Arbitrary registration, suspensions, cancellations and limited possibilities of Appeal

Under this draft Act, registration (and thereby legality) is dependent on whims and fancies of the Director General of the Secretariat and Ministries or Authorities which are “responsible for activities planned to be undertaken by the organization”. If registration is rejected, the appeals have to be made to the Secretary to the Ministry, under which the Secretariat functions, within 30 days.

The registration can be suspended or canceled (and thereby make the organisation illegal) for range of reasons. These includes if the Director General feels the organization is a threat or prejudicial to national security or public interest. An organisation can also be de-registered if the Secretary to the Ministry feels the organisation is operating contrary to the national interests. None of these terms are clearly defined and only possible appeals are to Provincial High Courts, within the very short span of 30 days.

Attack on ideological and physical autonomy of civic groupings

The proposed Act implies civic groups must agree to “common development needs” of the country as defined by or agreeable to the government. This is likely to marginalise groups that are challenging the government’s model of development, which is often pro rich, pro-market and non-participatory. It also infringes on autonomy and internal policies and practices of civic groups, by interfering and retaining the final say in matters such as a change of objectives, a change in the geographical area of work, the establishment of branches, a change of the group constitution, cooperation with other groupings and the government, networking and forming federations, standards of service, financial and policy management, making donations to other groups, fund raising from the public, change of name, change of address, flag, symbol, logo etc. Information on staff and volunteers can be obtained by the Secretariat up to 6 years after they have left the organisation.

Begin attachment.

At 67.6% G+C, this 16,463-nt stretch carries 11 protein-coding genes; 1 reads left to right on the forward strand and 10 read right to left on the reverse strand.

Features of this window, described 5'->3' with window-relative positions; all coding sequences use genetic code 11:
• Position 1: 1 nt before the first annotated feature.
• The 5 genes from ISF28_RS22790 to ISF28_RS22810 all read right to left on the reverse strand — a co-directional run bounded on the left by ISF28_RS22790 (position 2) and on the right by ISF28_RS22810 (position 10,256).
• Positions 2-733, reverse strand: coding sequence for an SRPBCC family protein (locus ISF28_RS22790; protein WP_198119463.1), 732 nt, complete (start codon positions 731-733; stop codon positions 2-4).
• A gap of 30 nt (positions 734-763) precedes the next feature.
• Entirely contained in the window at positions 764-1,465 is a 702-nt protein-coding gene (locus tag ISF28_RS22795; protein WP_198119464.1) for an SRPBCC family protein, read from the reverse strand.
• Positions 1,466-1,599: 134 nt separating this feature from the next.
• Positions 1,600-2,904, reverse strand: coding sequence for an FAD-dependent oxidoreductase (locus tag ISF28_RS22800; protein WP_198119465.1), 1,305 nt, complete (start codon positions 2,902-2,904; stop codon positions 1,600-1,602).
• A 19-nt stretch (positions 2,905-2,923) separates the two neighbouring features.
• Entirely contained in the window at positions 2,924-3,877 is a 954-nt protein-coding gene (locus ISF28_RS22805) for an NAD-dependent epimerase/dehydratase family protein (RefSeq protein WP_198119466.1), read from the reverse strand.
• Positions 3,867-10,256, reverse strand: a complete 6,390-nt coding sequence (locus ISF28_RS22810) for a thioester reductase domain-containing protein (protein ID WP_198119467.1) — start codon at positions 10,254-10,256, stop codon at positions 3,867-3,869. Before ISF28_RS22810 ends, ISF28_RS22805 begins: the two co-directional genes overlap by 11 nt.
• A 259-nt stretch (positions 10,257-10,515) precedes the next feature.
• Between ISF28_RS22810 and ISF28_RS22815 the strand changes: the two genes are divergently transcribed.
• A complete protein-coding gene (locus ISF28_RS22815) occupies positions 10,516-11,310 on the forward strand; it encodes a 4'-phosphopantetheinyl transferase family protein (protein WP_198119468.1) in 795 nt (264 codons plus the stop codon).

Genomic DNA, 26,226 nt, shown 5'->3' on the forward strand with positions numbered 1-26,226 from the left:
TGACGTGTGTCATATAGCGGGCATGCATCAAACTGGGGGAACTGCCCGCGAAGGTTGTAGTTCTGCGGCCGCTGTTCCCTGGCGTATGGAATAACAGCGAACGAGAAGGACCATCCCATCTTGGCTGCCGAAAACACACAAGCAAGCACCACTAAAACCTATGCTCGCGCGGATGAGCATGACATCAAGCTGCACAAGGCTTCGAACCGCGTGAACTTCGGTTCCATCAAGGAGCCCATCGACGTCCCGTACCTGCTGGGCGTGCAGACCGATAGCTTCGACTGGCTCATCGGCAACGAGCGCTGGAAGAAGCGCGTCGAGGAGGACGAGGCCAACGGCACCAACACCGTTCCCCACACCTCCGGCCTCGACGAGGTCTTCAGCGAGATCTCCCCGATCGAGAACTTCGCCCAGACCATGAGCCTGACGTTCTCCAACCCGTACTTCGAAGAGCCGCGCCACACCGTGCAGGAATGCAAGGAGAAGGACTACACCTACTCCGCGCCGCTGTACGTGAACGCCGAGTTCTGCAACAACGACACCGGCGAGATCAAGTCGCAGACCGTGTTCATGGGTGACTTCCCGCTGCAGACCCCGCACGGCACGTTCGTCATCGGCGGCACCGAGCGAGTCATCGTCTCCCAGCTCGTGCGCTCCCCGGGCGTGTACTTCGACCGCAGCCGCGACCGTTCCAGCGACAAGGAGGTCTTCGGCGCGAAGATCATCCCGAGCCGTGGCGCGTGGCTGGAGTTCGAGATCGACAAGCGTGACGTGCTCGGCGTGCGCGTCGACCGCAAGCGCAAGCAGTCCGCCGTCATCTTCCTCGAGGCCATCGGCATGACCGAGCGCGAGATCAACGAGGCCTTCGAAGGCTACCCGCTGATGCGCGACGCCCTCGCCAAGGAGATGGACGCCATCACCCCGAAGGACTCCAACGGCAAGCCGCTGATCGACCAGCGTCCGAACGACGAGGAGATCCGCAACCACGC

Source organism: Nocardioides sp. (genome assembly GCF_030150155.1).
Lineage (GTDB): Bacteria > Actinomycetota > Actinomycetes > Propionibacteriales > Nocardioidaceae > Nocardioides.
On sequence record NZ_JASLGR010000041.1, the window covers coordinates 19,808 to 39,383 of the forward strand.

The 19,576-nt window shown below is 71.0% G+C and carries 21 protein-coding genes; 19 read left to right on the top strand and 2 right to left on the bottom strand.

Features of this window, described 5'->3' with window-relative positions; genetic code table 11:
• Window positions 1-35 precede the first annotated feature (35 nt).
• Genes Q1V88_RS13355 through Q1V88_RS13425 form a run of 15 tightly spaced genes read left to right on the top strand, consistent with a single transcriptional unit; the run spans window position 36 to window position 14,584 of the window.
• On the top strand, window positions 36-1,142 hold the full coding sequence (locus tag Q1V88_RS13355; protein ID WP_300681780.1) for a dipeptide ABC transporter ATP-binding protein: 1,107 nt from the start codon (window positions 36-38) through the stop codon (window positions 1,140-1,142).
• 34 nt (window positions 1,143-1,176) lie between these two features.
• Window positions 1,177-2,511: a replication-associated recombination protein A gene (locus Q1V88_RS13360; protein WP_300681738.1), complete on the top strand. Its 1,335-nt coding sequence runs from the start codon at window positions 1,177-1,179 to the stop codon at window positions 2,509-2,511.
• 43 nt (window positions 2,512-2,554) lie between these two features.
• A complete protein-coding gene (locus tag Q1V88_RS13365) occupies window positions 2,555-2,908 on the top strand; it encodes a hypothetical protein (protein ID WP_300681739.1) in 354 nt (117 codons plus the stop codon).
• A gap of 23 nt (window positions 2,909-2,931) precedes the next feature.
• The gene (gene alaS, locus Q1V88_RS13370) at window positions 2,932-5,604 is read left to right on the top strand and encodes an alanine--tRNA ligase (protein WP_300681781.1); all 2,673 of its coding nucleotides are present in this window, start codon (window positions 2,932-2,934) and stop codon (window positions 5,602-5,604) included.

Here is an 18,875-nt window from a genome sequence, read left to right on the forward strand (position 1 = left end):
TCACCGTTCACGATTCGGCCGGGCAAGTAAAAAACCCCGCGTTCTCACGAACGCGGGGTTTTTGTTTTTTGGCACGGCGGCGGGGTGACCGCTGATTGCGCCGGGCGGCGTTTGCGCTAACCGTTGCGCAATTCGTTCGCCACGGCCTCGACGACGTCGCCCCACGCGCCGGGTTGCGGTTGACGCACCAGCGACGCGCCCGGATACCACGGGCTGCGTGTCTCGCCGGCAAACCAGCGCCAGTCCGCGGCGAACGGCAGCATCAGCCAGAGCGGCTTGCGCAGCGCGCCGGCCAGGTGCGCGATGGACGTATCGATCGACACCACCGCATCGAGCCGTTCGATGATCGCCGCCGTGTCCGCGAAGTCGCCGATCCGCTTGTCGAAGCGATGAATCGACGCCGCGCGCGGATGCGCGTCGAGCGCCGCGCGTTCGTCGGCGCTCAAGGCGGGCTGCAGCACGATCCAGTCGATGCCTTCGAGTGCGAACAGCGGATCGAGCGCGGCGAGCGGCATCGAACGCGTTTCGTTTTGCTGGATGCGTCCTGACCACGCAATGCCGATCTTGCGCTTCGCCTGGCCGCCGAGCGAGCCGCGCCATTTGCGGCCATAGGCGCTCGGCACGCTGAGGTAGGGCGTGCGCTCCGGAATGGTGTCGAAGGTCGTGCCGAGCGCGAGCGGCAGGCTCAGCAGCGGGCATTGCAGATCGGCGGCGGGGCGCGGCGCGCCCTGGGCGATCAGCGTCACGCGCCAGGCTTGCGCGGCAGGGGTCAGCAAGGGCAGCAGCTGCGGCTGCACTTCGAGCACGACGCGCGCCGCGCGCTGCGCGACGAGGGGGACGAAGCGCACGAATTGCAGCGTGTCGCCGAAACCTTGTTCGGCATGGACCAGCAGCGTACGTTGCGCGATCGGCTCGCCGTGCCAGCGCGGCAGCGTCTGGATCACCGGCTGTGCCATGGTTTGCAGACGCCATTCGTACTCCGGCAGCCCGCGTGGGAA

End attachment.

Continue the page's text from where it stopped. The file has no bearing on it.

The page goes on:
Policing powers beyond ordinary Police powers

In ordinary law, the police requires a warrant to enter a premises and search, examine books, registers or records, make copies and extracts. But the draft Act allows the Secretariat a free hand to do this, without even a clearly defined criteria for reasonable suspicion of any illegal activities. The power to “request and obtain information” implies a group from which the Secretariat “requests” information cannot refuse, as the Secretariat has powers to “obtain”, not just to “request”. The Secretariat also has powers to investigate money laundering and terrorist financing, which ought to be by the Police.

Breaching Banking Confidentiality

Under ordinary law, when the Police requires information from banks in the course of investigations of alleged crimes, they have to provide explicit justifications and orders for banks to release information are only made by a judicial authority. But the draft law confers powers to the Secretariat to breach confidentiality of banking information, without reference to any criminal conduct, rendering individuals and entities engaged in non-governmental activity second class citizens. The draft Act compels banks to inform the Secretariat of deposits over Rs. 1 million and electronic funds transfers and all transactions over an amount prescribed by the Minister. Such control over groups defined as NGOs is in contrast to the government’s policy to liberalise capital flow, under which the new foreign exchange law[6] permits undeclared money held abroad up to the value of a million dollars to be brought into the country with no penalty, while amounts in excess could be brought with the payment of a one percent fee. This puts in an additional layer of surveillance over and above what the Central Bank would be doing with regard to fund flows into the country, again singling out those defined as NGOs.

Broad and Vaguely defined “NGO crimes”